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I'm trying to set "mouseactive" to true less than a second after a key command, but I would like to cancel that action if the key is pressed within that time period. However I can't seem to figure out how to do this. This is what I have...

$(window).keydown(function(e) {
if (e.keyCode == 40) {
        e.preventDefault();
        mouseactive = false;
        clearTimeout(t);
        var t = setTimeout("mouseActive()",800);
} else if (e.keyCode == 38) {
        e.preventDefault();
        mouseactive = false;
        clearTimeout(t);
        var t = setTimeout("mouseActive()",800);
}
});

function mouseActive() {
mouseactive = true;
}

But this doesn't work, it doesn't set mouseactive back to true... can anyone tell me what I'm doing wrong here?

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3 Answers 3

up vote 2 down vote accepted

Edit: Cleaned up redundant code.

More Edits: Make sure your var t is defined outside any closure including $(document).ready. See below,

var t = null;

$(document).ready(function () {
   //..below code except for var t = null
});

Declare var t outside the handler.

var t = null;
$(window).keydown(function(e) {
    e.preventDefault();

   if (e.keyCode == 40) {
        mouseactive = false;
   } else if (e.keyCode == 38) {
        mouseactive = false;
   }

   if (t != null) clearTimeout(t);
   t = setTimeout(mouseActive, 800);
});

function mouseActive() {
   mouseactive = true;
}
share|improve this answer
    
You shouldn't pass strings to setTimeout, you should pass functions. It uses eval when a string is passed. t = setTimeout(mouseActive,800); –  Rocket Hazmat Apr 6 '12 at 20:50
    
@Rocket mm.. I just cleaned up his code.. that too included in cleanup.. Thanks though! I had it as string in my initial post before cleanup. –  Vega Apr 6 '12 at 20:51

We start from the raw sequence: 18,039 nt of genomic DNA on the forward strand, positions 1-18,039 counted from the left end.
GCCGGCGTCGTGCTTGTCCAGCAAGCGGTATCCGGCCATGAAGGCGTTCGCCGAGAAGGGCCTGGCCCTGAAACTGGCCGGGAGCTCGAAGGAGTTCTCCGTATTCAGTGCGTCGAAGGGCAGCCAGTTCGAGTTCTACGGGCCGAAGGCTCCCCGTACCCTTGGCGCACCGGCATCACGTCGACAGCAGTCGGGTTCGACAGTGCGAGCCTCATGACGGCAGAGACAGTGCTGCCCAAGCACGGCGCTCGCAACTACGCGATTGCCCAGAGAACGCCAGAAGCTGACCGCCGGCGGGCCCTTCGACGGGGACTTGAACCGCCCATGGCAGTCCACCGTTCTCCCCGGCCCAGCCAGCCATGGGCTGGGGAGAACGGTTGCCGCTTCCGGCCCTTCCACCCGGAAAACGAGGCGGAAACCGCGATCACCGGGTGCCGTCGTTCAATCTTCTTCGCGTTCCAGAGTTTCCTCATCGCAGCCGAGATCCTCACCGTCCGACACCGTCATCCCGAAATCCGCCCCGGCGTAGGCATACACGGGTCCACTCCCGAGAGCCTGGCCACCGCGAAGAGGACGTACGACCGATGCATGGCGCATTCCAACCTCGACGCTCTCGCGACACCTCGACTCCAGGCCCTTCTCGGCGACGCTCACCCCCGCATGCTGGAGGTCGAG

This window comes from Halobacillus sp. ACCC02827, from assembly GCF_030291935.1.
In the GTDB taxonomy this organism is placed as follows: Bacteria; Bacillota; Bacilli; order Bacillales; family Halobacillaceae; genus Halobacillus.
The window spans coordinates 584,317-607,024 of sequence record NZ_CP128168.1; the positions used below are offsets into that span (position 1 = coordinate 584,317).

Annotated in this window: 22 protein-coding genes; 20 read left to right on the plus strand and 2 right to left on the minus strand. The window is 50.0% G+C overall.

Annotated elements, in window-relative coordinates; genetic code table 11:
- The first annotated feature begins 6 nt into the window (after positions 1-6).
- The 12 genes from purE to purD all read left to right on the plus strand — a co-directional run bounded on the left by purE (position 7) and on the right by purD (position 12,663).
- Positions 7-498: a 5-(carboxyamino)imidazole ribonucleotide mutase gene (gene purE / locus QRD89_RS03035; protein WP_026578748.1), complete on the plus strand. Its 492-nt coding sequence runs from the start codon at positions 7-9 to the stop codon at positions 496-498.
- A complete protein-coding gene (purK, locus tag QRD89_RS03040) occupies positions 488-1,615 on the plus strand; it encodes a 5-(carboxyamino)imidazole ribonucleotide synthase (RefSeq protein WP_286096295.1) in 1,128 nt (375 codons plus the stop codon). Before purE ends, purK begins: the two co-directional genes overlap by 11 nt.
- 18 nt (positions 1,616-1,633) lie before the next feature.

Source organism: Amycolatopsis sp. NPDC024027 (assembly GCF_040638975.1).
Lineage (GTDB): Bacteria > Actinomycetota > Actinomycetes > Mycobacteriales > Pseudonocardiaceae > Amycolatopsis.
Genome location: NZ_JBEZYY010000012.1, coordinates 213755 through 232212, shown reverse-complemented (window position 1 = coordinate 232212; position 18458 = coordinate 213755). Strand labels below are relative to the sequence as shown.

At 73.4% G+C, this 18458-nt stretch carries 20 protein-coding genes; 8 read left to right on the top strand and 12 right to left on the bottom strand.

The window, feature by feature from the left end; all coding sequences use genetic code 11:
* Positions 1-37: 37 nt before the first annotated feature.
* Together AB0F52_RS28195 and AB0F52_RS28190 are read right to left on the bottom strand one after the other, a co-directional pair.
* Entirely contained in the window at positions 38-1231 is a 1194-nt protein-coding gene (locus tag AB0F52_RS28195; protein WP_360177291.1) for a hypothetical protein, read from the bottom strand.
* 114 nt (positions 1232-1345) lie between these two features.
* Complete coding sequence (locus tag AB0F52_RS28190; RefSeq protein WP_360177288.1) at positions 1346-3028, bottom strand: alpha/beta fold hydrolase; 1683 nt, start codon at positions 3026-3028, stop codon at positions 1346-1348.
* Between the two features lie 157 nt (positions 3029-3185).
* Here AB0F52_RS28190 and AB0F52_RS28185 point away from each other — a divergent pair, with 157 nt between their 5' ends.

Thanks, that did the trick, much appreciated. –  Ian Apr 6 '12 at 21:16
    
Glad it worked. Happy coding :) –  Vega Apr 6 '12 at 21:17

Your problem is that t is not in scope the 2nd time the function runs. You need to make t a global variable .

var t;

$(window).keydown(function(e) {
if (e.keyCode == 40) {
        e.preventDefault();
        mouseactive = false;
        clearTimeout(t);
        t = setTimeout(mouseActive,800);
} else if (e.keyCode == 38) {
        e.preventDefault();
        mouseactive = false;
        clearTimeout(t);
        t = setTimeout(mouseActive,800);
}
});

function mouseActive() {
mouseactive = true;
}

P.S. Don't pass strings to setTimeout, pass functions. It uses eval when you pass strings.

share|improve this answer
    
Well oddly enough when I don't use "var" then the entire thing breaks... –  Ian Apr 6 '12 at 20:58
    
Nvm, that's because I didn't define it with the "var t" before. Thank you –  Ian Apr 6 '12 at 21:00
    
You're welcome :-) –  Rocket Hazmat Apr 6 '12 at 21:07

you are redeclaring "t" all the time, try this:

var t = null;  
$(window).keydown(function(e) {
    if (e.keyCode == 40) {
            e.preventDefault();
            mouseactive = false;
            if(t != null)
            {
               clearTimeout(t);
            }
            t = setTimeout("mouseActive()",800);
    } else if (e.keyCode == 38) {
            e.preventDefault();
            mouseactive = false;
            if(t != null)
            {
               clearTimeout(t);
            }
            t = setTimeout("mouseActive()",800);
    }
    });

    function mouseActive() {
    mouseactive = true;
    }
share|improve this answer
    
You shouldn't pass strings to setTimeout, you should pass functions. It uses eval when a string is passed. t = setTimeout(mouseActive,800); –  Rocket Hazmat Apr 6 '12 at 20:50

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